As centralized exchanges continue to face adversity via hacks and regulation, the incentives to develop decentralized exchange infrastructure continue to increase.

Although several decentralized exchanges already exist to cover spot markets, there has not yet been a viable alternative to futures platforms like BitMEX.

One project which is looking to address this gap in the market is Monte Carlo Decentralized Exchange, or MCDEX, who has released their platform to the public.

MCDEX is a decentralized exchange offering both BTC and ETH futures contracts, with leverage.

A look at the MCDEX user interface, on


As with most DeFi infrastructure today, MCDEX is based on the Ethereum network.

It runs using a new protocol called “Mai”, which is designed to improve upon issues associated with Market Protocol – an existing protocol on Ethereum.

Market Protocol has various shortcomings when used for derivatives trading, mostly concerning complexity in minting, exchanging, and redeeming “position tokens”, as well as unintuitive implications for pricing.

Mai is designed to take the foundations of Market protocol, but tames its messy inner-workings, leaving the end-user with a much more tolerable user-experience.

Rather than dealing with position tokens and extra calculations, users can simply use “buy” and “sell” operations, as they would on an established exchange like BitMEX.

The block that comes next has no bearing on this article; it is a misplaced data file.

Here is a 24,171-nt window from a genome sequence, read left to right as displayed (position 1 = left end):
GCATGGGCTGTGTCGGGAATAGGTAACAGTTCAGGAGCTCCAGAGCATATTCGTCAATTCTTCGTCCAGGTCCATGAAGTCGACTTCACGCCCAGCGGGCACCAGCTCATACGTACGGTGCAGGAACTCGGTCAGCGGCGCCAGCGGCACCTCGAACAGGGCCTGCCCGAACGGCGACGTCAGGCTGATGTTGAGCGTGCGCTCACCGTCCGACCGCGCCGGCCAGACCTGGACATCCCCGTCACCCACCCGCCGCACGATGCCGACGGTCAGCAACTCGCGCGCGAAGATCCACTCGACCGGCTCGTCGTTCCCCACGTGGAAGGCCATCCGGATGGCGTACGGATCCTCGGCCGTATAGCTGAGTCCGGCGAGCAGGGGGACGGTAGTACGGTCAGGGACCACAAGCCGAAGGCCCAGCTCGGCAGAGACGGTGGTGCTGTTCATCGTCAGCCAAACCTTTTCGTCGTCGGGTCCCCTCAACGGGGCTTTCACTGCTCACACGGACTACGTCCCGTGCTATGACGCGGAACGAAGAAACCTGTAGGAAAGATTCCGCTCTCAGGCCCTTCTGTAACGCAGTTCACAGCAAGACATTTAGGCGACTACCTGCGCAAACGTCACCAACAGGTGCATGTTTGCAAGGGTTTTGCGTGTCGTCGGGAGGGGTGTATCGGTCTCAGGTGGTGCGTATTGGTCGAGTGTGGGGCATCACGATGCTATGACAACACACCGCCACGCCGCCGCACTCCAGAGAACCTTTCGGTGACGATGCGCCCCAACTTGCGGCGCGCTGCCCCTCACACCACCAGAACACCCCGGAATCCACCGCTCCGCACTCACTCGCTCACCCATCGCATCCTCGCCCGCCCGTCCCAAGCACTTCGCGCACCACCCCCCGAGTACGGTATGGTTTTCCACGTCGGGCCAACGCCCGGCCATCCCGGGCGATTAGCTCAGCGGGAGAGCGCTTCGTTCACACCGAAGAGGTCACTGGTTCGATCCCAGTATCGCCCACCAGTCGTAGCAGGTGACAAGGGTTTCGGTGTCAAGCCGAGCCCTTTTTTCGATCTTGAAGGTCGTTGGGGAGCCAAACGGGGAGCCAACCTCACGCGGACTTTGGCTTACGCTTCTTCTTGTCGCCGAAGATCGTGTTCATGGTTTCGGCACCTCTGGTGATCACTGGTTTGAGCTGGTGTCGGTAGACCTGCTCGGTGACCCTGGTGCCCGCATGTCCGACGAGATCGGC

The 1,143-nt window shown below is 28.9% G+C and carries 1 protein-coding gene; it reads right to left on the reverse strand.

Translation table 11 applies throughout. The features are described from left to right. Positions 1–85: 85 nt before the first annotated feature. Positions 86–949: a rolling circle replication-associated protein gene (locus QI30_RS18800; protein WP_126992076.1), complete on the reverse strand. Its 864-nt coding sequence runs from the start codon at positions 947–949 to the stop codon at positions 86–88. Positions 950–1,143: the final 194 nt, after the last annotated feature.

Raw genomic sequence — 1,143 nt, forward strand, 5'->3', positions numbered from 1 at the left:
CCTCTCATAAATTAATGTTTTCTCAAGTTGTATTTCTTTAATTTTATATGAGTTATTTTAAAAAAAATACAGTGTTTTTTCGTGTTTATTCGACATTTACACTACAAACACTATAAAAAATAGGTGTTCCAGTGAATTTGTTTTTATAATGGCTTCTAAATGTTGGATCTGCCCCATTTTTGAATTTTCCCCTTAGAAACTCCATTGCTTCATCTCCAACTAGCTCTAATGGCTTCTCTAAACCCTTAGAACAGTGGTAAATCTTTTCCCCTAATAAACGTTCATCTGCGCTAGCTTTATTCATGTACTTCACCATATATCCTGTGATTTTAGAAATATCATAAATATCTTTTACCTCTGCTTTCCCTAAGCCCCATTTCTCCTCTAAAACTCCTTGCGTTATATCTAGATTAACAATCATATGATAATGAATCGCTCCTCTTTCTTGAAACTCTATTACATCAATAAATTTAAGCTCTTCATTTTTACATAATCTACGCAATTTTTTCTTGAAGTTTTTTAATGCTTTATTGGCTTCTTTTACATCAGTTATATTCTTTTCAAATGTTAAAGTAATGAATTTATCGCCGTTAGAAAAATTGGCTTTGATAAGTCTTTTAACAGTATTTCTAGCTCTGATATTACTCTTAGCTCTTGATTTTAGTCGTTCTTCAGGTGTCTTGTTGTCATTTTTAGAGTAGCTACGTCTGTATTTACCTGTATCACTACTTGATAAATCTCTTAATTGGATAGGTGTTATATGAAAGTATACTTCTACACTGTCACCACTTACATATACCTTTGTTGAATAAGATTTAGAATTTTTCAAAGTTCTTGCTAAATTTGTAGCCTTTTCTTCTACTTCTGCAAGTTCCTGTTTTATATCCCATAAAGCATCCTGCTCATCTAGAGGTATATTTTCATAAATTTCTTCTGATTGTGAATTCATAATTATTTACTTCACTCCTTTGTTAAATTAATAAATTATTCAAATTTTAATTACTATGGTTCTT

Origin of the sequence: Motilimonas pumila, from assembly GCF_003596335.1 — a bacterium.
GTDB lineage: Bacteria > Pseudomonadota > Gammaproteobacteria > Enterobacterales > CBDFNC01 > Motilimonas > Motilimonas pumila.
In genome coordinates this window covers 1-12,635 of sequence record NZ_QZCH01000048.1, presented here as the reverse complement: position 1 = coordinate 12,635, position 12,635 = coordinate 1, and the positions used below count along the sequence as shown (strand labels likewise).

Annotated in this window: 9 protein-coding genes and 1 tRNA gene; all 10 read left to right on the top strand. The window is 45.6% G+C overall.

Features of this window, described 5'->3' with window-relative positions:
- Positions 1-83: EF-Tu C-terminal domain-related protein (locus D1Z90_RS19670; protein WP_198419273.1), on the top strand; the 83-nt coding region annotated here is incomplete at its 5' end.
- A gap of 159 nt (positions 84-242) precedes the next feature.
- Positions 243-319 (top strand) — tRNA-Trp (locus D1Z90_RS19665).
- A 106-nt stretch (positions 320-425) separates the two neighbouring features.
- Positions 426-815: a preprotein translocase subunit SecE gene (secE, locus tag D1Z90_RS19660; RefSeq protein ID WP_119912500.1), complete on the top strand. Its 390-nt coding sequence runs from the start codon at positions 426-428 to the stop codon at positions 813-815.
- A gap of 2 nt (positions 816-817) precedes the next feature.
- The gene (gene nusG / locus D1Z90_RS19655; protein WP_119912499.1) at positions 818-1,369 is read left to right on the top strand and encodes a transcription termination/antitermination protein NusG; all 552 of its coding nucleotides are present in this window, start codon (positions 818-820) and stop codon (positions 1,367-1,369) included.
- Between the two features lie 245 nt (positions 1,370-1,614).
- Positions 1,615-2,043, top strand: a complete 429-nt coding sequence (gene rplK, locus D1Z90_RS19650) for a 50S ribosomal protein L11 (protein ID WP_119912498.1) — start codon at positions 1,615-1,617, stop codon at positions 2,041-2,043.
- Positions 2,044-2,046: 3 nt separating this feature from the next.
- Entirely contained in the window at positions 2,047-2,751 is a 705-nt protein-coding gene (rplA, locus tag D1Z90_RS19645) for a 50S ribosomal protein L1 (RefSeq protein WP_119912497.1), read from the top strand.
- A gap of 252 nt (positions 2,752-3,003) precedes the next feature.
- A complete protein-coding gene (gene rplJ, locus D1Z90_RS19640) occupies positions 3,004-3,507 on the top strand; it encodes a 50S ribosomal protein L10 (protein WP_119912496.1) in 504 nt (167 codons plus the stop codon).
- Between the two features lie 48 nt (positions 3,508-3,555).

MCDEX vs dYdX and Fulcrum

Both dYdX and Fulcrum offer margin trading on decentralized infrastructure. What makes MCDEX any different?

There are two key differences between the two:

  1. MCDEX facilitates the trading of Derivatives, rather than the assets themselves. This is more of a “bet” on the price of an asset, rather than outright purchase or sale of it.
  2. Both dYdX and Fulcrum require the user to borrow funds to trade with leverage on their spot markets, whereas this is not the case on MCDEX. This means that there isn’t a lending or borrowing market in MCDEX – only trading.

Collateral and connectivity

Unlike BitMEX and similar platforms, users of MCDEX do not have to be exposed to the underlying asset (Bitcoin), while trading Bitcoin Futures.

Being an Ethereum-based exchange, users instead collateralize their accounts and positions using Sai (single-collateral Dai), which is pegged to the US dollar.

Users can simply connect to the trading interface with their Ethereum wallet via Metamask.


MCDEX currently only allows leverage of up to 4.8x, which is far below the 100x seen in BitMEX and Binance’s Futures trading platforms.

Liquidity will also be an issue until there is greater adoption of the platform – if this is to pick up at all.

A space to watch

Regardless, the prospect of a decentralized “BitMEX alternative” is a very exciting one, and is a space to keep an eye on for the near future.

With decentralization continuing to become an important theme, it appears that research and development in this area won’t cease anytime soon.